What’s that Smell?
Rotten Flesh? Dirty Diapers? No, it’s the Corpse Flower!
Last Tuesday, the National Wildlife Federation team at the National Advocacy Center in D.C. took a mini field trip to the U.S. Botanic Garden to visit the corpse flower, also known as the rotting flesh flower or the putrid diaper flower. The flower’s scientific name, Amorphophallus titanum also known as titum arum, just doesn’t have the same ring to it.
You may ask why we would want to visit a flower that stinks like a rotting corpse? The answer lies in the National Wildlife Federation’s international work which is focused on reducing tropical deforestation, caused by expansion of palm oil and other agricultural commodities, including in Sumatra, Indonesia, the corpse flower’s home. So we wanted to see some of that amazing habitat in the flesh!
An Amazing Flower
Despite the stench, the flower is strikingly beautiful and surprisingly large, standing at 7 feet tall. The line of visitors to see the six-year old plant’s first bloom stretched around the greenhouse.
First discovered by scientists in 1878, the corpse flower has only been available for public viewing in the United States a handful of times. It was last displayed at the Botanic Garden in 2013 when over 130,000 people came to view the beautiful bloom and the intriguing malodors it produces.
The corpse flower can take years and even decades to create and store a sufficient amount of energy for such a spectacular bloom. The plant was expected to mature at night, which is quite common, so the Botanic Garden extended their hours to 11 pm. The stink flower, however, bloomed mid-day on Tuesday, drawing thousands of people to the gardens to witness peak stink. The bloom lasts for 24 to 48 hours before the inflorescence, a cluster of multiple flowers that can look like one large flower, collapses. The flower’s raunchy odor originates from the inflorescence which is the largest unbranched inflorescence in the world with hundreds of flowers inside.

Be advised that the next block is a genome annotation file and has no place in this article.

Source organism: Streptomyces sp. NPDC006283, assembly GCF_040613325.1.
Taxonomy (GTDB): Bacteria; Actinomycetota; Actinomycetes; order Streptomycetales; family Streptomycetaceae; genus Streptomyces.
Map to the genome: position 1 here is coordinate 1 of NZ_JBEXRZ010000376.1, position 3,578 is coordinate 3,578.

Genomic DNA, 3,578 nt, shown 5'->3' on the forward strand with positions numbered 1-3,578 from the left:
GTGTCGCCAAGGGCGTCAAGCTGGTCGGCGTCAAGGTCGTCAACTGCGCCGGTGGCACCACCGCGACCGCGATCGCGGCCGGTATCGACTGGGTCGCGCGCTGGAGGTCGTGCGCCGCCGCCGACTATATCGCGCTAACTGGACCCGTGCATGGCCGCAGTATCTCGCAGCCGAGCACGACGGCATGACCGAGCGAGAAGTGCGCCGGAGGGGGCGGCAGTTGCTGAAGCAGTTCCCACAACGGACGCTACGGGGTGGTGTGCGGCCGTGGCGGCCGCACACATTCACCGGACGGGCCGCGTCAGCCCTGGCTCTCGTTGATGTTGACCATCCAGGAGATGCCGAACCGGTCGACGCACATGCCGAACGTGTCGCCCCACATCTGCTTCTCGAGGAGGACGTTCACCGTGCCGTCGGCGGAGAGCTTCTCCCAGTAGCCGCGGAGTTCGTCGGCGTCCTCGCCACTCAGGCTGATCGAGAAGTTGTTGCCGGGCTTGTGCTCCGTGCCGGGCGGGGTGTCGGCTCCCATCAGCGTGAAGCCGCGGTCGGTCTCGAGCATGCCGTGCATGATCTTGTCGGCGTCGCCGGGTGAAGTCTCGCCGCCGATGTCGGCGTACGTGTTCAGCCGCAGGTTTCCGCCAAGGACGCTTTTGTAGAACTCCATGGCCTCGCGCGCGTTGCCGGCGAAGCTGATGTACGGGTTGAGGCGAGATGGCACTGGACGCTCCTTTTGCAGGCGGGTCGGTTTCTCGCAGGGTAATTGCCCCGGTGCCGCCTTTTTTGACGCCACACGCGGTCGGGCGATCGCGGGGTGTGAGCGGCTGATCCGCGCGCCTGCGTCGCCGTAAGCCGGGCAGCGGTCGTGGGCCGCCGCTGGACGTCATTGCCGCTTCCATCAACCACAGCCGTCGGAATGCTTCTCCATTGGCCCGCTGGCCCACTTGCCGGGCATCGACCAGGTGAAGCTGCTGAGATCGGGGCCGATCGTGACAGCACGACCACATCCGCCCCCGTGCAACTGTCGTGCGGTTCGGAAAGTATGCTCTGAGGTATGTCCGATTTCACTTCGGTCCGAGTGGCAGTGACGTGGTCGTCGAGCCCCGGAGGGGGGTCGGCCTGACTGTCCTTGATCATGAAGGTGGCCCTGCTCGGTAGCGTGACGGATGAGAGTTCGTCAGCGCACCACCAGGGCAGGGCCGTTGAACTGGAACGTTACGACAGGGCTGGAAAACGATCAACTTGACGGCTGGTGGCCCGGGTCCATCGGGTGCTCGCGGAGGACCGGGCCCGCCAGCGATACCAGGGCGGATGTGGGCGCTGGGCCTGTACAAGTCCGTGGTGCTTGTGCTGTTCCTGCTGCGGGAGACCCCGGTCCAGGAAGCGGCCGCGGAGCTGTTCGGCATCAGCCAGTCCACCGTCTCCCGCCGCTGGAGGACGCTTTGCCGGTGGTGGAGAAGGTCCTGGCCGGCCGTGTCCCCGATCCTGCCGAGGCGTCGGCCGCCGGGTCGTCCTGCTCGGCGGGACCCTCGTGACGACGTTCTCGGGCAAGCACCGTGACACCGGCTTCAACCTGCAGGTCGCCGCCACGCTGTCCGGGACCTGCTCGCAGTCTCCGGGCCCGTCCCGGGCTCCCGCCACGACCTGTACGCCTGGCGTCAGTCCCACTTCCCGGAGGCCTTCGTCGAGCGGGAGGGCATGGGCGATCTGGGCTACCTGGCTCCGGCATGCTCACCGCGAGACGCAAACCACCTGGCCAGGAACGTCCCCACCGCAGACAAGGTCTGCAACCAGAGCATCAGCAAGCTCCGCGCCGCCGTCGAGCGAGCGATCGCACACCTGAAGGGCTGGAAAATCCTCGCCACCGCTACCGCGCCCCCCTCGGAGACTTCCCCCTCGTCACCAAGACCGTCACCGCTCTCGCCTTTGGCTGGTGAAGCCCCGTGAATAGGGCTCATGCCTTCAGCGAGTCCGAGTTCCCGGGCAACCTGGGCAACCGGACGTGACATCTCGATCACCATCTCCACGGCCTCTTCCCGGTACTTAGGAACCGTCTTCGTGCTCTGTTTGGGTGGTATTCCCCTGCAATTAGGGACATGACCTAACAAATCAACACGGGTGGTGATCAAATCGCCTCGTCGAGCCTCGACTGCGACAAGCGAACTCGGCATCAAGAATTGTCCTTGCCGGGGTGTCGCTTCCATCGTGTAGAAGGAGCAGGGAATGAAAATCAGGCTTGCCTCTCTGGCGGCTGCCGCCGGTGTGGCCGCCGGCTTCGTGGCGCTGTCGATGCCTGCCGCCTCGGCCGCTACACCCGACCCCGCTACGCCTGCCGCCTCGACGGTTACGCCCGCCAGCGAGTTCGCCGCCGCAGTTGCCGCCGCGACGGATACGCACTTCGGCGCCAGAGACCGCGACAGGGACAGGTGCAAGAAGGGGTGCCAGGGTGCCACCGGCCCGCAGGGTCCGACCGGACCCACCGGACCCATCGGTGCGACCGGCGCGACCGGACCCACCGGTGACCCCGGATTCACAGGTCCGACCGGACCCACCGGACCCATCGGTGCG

The rotten flesh smell does have a greater purpose than entertaining curious humans. The smell, combined with heat generated by inflorescence, attracts pollinators like carrion beetles and flies. The overwhelming odor can attract these insects from long distances, increasing the reproductive range of the plant.
The plant itself is native to the tropical rainforests of Sumatra, Indonesia where it can grow up to 12 feet tall. The rainforests of Sumatra are under severe threat of deforestation as large tracts of land are cleared for palm plantations. The National Wildlife Federation’s international team engages with all sectors across the supply chain to support sustainably produced palm oil that is free from deforestation, peat clearance, and human rights abuses.